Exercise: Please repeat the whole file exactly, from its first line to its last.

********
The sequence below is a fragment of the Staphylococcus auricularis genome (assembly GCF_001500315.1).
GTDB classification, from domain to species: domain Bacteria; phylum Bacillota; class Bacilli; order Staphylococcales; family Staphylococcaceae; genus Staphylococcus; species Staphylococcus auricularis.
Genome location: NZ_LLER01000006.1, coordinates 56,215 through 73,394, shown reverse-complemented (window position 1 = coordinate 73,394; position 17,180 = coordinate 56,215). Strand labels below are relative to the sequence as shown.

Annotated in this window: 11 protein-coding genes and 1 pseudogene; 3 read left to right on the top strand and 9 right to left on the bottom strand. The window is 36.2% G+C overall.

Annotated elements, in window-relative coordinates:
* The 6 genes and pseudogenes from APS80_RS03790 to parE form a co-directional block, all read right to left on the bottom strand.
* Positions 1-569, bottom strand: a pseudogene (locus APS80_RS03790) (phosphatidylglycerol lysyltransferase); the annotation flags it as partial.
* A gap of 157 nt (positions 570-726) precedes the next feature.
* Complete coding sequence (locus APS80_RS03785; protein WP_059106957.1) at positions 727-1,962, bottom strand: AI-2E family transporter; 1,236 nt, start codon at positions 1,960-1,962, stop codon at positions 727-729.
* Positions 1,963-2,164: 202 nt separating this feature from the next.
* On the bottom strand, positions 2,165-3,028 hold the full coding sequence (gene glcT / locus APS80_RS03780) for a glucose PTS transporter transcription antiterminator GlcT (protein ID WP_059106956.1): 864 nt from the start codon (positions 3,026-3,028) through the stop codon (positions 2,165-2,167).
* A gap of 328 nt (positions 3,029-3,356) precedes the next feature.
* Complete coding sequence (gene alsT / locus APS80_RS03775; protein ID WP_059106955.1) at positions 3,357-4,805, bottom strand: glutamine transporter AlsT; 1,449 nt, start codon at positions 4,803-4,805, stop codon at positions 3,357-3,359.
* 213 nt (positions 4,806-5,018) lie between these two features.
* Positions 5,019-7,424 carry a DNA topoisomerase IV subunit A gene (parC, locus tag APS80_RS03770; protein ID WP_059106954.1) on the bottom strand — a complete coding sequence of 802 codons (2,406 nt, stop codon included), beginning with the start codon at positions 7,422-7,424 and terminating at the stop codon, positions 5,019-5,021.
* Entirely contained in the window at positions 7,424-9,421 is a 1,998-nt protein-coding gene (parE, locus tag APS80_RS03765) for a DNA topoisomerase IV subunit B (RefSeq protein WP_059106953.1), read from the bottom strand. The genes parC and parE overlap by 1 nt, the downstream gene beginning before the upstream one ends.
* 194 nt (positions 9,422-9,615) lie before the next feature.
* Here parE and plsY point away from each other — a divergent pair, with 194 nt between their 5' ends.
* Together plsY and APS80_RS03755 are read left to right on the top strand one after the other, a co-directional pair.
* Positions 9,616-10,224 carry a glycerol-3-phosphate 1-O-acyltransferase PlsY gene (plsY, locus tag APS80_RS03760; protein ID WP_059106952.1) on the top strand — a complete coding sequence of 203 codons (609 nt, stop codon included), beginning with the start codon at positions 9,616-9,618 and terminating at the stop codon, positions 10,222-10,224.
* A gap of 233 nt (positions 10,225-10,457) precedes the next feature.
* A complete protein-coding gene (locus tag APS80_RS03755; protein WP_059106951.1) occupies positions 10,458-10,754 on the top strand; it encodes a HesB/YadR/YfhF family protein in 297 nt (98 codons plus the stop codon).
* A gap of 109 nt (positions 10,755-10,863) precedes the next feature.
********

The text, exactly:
The sequence below is a fragment of the Staphylococcus auricularis genome (assembly GCF_001500315.1).
GTDB classification, from domain to species: domain Bacteria; phylum Bacillota; class Bacilli; order Staphylococcales; family Staphylococcaceae; genus Staphylococcus; species Staphylococcus auricularis.
Genome location: NZ_LLER01000006.1, coordinates 56,215 through 73,394, shown reverse-complemented (window position 1 = coordinate 73,394; position 17,180 = coordinate 56,215). Strand labels below are relative to the sequence as shown.

Annotated in this window: 11 protein-coding genes and 1 pseudogene; 3 read left to right on the top strand and 9 right to left on the bottom strand. The window is 36.2% G+C overall.

Annotated elements, in window-relative coordinates:
* The 6 genes and pseudogenes from APS80_RS03790 to parE form a co-directional block, all read right to left on the bottom strand.
* Positions 1-569, bottom strand: a pseudogene (locus APS80_RS03790) (phosphatidylglycerol lysyltransferase); the annotation flags it as partial.
* A gap of 157 nt (positions 570-726) precedes the next feature.
* Complete coding sequence (locus APS80_RS03785; protein WP_059106957.1) at positions 727-1,962, bottom strand: AI-2E family transporter; 1,236 nt, start codon at positions 1,960-1,962, stop codon at positions 727-729.
* Positions 1,963-2,164: 202 nt separating this feature from the next.
* On the bottom strand, positions 2,165-3,028 hold the full coding sequence (gene glcT / locus APS80_RS03780) for a glucose PTS transporter transcription antiterminator GlcT (protein ID WP_059106956.1): 864 nt from the start codon (positions 3,026-3,028) through the stop codon (positions 2,165-2,167).
* A gap of 328 nt (positions 3,029-3,356) precedes the next feature.
* Complete coding sequence (gene alsT / locus APS80_RS03775; protein ID WP_059106955.1) at positions 3,357-4,805, bottom strand: glutamine transporter AlsT; 1,449 nt, start codon at positions 4,803-4,805, stop codon at positions 3,357-3,359.
* 213 nt (positions 4,806-5,018) lie between these two features.
* Positions 5,019-7,424 carry a DNA topoisomerase IV subunit A gene (parC, locus tag APS80_RS03770; protein ID WP_059106954.1) on the bottom strand — a complete coding sequence of 802 codons (2,406 nt, stop codon included), beginning with the start codon at positions 7,422-7,424 and terminating at the stop codon, positions 5,019-5,021.
* Entirely contained in the window at positions 7,424-9,421 is a 1,998-nt protein-coding gene (parE, locus tag APS80_RS03765) for a DNA topoisomerase IV subunit B (RefSeq protein WP_059106953.1), read from the bottom strand. The genes parC and parE overlap by 1 nt, the downstream gene beginning before the upstream one ends.
* 194 nt (positions 9,422-9,615) lie before the next feature.
* Here parE and plsY point away from each other — a divergent pair, with 194 nt between their 5' ends.
* Together plsY and APS80_RS03755 are read left to right on the top strand one after the other, a co-directional pair.
* Positions 9,616-10,224 carry a glycerol-3-phosphate 1-O-acyltransferase PlsY gene (plsY, locus tag APS80_RS03760; protein ID WP_059106952.1) on the top strand — a complete coding sequence of 203 codons (609 nt, stop codon included), beginning with the start codon at positions 9,616-9,618 and terminating at the stop codon, positions 10,222-10,224.
* A gap of 233 nt (positions 10,225-10,457) precedes the next feature.
* A complete protein-coding gene (locus tag APS80_RS03755; protein WP_059106951.1) occupies positions 10,458-10,754 on the top strand; it encodes a HesB/YadR/YfhF family protein in 297 nt (98 codons plus the stop codon).
* A gap of 109 nt (positions 10,755-10,863) precedes the next feature.